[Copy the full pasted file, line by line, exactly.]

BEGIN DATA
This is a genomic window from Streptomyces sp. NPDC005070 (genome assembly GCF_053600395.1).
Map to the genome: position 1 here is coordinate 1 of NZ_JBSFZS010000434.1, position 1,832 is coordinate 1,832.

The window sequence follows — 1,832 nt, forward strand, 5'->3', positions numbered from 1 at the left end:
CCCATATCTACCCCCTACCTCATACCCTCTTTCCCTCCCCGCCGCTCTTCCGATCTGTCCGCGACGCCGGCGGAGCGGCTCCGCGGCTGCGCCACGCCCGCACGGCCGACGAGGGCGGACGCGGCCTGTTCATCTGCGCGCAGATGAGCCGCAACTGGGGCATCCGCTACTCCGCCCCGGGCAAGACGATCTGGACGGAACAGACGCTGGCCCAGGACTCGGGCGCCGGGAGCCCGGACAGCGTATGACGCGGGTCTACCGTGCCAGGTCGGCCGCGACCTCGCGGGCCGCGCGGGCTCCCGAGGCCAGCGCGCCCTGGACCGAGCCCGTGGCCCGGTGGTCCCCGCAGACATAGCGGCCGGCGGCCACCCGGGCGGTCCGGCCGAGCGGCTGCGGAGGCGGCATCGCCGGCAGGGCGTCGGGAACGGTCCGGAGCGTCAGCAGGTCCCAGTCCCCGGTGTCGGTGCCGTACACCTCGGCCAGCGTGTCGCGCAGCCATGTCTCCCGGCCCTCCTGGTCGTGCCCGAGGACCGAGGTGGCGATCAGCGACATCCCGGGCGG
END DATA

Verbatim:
This is a genomic window from Streptomyces sp. NPDC005070 (genome assembly GCF_053600395.1).
Map to the genome: position 1 here is coordinate 1 of NZ_JBSFZS010000434.1, position 1,832 is coordinate 1,832.

The window sequence follows — 1,832 nt, forward strand, 5'->3', positions numbered from 1 at the left end:
CCCATATCTACCCCCTACCTCATACCCTCTTTCCCTCCCCGCCGCTCTTCCGATCTGTCCGCGACGCCGGCGGAGCGGCTCCGCGGCTGCGCCACGCCCGCACGGCCGACGAGGGCGGACGCGGCCTGTTCATCTGCGCGCAGATGAGCCGCAACTGGGGCATCCGCTACTCCGCCCCGGGCAAGACGATCTGGACGGAACAGACGCTGGCCCAGGACTCGGGCGCCGGGAGCCCGGACAGCGTATGACGCGGGTCTACCGTGCCAGGTCGGCCGCGACCTCGCGGGCCGCGCGGGCTCCCGAGGCCAGCGCGCCCTGGACCGAGCCCGTGGCCCGGTGGTCCCCGCAGACATAGCGGCCGGCGGCCACCCGGGCGGTCCGGCCGAGCGGCTGCGGAGGCGGCATCGCCGGCAGGGCGTCGGGAACGGTCCGGAGCGTCAGCAGGTCCCAGTCCCCGGTGTCGGTGCCGTACACCTCGGCCAGCGTGTCGCGCAGCCATGTCTCCCGGCCCTCCTGGTCGTGCCCGAGGACCGAGGTGGCGATCAGCGACATCCCGGGCGG